NPR Story
4:07 pm
Tue August 27, 2013

Effort To Save Sequoias In Yosemite

Originally published on Tue August 27, 2013 3:02 pm

The giant Rim Fire raging near Yosemite National Park is threatening two groves of giant sequoias: the Tuolumne Grove and the Merced Grove.

The redwoods have some natural defenses against wildfires, but firefighters are clearing brush near the groves and setting up sprinkler systems to provide the ancient trees with extra help if the fire does spread to the groves.

Guest

  • Tom Medema, spokesman for Yosemite National Park.
Copyright 2013 WBUR-FM. To see more, visit http://www.wbur.org.

Transcript

JEREMY HOBSON, HOST:

It's HERE AND NOW. After 10 days, progress has been made on the Yosemite Rim Fire. As of this morning, fire officials say the blaze has been 20 percent contained, though it has already burned some 160,000 acres. Nearly 3,700 firefighters have been involved in battling the fire, and there is still concern about possible effects on San Francisco's water supply because the main reservoir for the city is very close to the fire. There is also concern about the proximity of the fire to two grooves of giant sequoia trees.

And measures have already been taken to protect one of the park's signature attractions. Tom Medema joins us from the incident command post near Groveland, California. And Tom, how close have the fires gotten to the sequoias?

TOM MEDEMA: Right now the fires are still five or six miles from the giant sequoias. They're burning fairly slowly in that direction because it's against the prevailing winds, but they still are making some progress in that area.

HOBSON: You've been out there in the sequoia grooves. What is it like there right now?

MEDEMA: Well, there's — we've got sprinklers running down there, moistening the fuels around the perimeter of the groves. We have done some fuels reduction in that area, taking away opportunities for fuels to burn up into the higher reaches of the trees. We've got a historic structure in the Merced groove that we wrapped in a fireproof material to help preserve that structure. So there's been a number of steps in both groves to protect those trees and those resources.

HOBSON: And we should say that sequoias have some natural defenses against fire. Tell us about those.

MEDEMA: Yeah, yeah. Sequoia is one of those species that thrives in a normal fire environment. They're a sun-loving species. And so when a ground fire comes through at a natural burn, it opens up the cones and releases the seeds. It creates sunlight for those seedlings to germinate and to grow. The mature sequoias have an incredibly thick bark that's resistant to fires. So again, those low-intensity ground burns are very healthy for the sequoia environment. It's still those hot, high-intensity crown fires that no stand can really afford to have.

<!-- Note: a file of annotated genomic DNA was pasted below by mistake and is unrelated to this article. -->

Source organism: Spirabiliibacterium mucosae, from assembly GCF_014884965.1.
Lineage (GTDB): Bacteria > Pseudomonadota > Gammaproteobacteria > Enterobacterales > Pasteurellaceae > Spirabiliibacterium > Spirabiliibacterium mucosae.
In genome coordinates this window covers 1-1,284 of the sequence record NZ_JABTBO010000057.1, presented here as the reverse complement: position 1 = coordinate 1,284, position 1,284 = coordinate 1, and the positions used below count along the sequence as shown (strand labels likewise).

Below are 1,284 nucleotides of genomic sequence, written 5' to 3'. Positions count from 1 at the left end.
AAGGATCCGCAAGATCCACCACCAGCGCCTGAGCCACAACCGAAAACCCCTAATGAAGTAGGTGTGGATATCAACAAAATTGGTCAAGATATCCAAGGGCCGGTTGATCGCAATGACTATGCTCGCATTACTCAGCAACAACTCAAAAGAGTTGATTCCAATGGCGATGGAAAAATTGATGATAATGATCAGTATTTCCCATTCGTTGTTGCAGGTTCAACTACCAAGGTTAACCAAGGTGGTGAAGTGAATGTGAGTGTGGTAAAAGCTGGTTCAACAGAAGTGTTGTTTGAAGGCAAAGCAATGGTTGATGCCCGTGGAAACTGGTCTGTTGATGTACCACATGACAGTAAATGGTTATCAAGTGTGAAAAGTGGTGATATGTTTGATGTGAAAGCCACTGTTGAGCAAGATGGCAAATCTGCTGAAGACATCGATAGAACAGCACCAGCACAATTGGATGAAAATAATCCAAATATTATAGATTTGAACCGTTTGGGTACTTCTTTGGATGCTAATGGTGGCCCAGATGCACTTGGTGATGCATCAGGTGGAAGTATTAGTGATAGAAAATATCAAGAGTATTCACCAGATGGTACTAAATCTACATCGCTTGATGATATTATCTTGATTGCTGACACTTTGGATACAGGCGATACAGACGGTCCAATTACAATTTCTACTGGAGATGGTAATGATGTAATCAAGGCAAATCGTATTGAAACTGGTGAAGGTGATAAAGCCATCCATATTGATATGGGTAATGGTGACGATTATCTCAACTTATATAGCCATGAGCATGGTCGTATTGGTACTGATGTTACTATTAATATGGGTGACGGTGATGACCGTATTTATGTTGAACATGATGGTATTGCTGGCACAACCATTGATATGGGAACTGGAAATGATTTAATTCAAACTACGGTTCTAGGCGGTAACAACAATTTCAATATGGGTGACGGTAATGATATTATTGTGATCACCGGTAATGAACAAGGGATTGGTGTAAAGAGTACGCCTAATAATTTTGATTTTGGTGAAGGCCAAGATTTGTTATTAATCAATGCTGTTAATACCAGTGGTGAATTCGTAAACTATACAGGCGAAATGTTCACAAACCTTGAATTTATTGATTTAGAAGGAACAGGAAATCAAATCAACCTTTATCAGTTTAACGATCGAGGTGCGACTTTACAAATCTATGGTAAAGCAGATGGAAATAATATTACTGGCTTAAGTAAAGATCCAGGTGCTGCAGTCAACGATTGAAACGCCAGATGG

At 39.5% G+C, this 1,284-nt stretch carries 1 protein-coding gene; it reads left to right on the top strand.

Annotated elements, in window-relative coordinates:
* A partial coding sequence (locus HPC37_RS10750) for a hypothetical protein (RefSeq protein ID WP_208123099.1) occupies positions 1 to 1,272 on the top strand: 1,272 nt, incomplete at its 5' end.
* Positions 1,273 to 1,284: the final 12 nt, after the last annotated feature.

HOBSON: Even that thick bark would not be defense enough against the fire that we're looking at right now?

MEDEMA: Well, it's primarily that the fire can get up into the tops and then to the needles and leaves up in the tops of the trees. And so that greenery up at the top can actually catch fire, whereas a normal fire would burn at the base of the tree and be impervious because of the bark. And so that would be the same, but it's actually the crowning nature of this fire that carries the fire into the grove way up off the ground. That's the real threat.

HOBSON: At this point, are there any tourists and campers there left looking at the sequoias?

MEDEMA: Not looking at those sequoias. The Mariposa Grove of giant sequoias, which is our largest grove, is still very much open and active, lots of visitors there. Most of our campgrounds are still full. And Yosemite Valley is still full, and all of its attractions are accessible. So - but those two smaller grooves right now are closed to the public.

HOBSON: Tom Medema is a spokesperson for Yosemite National Park, talking with us about some groves of sequoias that are somewhat close to the Rim Fire, although so far so good. Tom, best of luck.

MEDEMA: Thank you very much. Transcript provided by NPR, Copyright NPR.